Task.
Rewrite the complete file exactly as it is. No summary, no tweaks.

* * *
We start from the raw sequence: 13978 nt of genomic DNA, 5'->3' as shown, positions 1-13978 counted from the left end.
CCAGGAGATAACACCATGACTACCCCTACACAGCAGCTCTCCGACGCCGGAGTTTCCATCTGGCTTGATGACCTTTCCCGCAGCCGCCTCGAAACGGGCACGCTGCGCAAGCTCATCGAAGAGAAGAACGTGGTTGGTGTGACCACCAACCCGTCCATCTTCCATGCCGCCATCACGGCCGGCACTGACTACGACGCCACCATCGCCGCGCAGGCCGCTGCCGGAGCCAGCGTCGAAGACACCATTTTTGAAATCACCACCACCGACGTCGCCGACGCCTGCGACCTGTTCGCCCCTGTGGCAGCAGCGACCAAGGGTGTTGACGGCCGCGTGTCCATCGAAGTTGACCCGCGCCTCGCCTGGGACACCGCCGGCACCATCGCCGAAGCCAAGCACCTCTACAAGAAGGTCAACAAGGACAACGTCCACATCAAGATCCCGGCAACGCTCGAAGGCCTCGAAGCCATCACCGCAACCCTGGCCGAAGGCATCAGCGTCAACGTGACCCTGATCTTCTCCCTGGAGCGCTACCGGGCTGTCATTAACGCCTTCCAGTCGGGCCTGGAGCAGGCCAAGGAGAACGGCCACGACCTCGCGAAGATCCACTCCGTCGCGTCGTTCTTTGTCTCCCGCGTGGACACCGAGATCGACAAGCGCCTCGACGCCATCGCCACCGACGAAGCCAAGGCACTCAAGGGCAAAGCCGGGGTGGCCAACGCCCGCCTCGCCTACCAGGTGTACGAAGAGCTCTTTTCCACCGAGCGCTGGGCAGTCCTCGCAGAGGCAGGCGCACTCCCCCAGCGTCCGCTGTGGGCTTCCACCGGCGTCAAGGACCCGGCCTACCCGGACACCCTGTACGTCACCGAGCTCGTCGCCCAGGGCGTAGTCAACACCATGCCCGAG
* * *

We start from the raw sequence: 13978 nt of genomic DNA, 5'->3' as shown, positions 1-13978 counted from the left end.
CCAGGAGATAACACCATGACTACCCCTACACAGCAGCTCTCCGACGCCGGAGTTTCCATCTGGCTTGATGACCTTTCCCGCAGCCGCCTCGAAACGGGCACGCTGCGCAAGCTCATCGAAGAGAAGAACGTGGTTGGTGTGACCACCAACCCGTCCATCTTCCATGCCGCCATCACGGCCGGCACTGACTACGACGCCACCATCGCCGCGCAGGCCGCTGCCGGAGCCAGCGTCGAAGACACCATTTTTGAAATCACCACCACCGACGTCGCCGACGCCTGCGACCTGTTCGCCCCTGTGGCAGCAGCGACCAAGGGTGTTGACGGCCGCGTGTCCATCGAAGTTGACCCGCGCCTCGCCTGGGACACCGCCGGCACCATCGCCGAAGCCAAGCACCTCTACAAGAAGGTCAACAAGGACAACGTCCACATCAAGATCCCGGCAACGCTCGAAGGCCTCGAAGCCATCACCGCAACCCTGGCCGAAGGCATCAGCGTCAACGTGACCCTGATCTTCTCCCTGGAGCGCTACCGGGCTGTCATTAACGCCTTCCAGTCGGGCCTGGAGCAGGCCAAGGAGAACGGCCACGACCTCGCGAAGATCCACTCCGTCGCGTCGTTCTTTGTCTCCCGCGTGGACACCGAGATCGACAAGCGCCTCGACGCCATCGCCACCGACGAAGCCAAGGCACTCAAGGGCAAAGCCGGGGTGGCCAACGCCCGCCTCGCCTACCAGGTGTACGAAGAGCTCTTTTCCACCGAGCGCTGGGCAGTCCTCGCAGAGGCAGGCGCACTCCCCCAGCGTCCGCTGTGGGCTTCCACCGGCGTCAAGGACCCGGCCTACCCGGACACCCTGTACGTCACCGAGCTCGTCGCCCAGGGCGTAGTCAACACCATGCCCGAG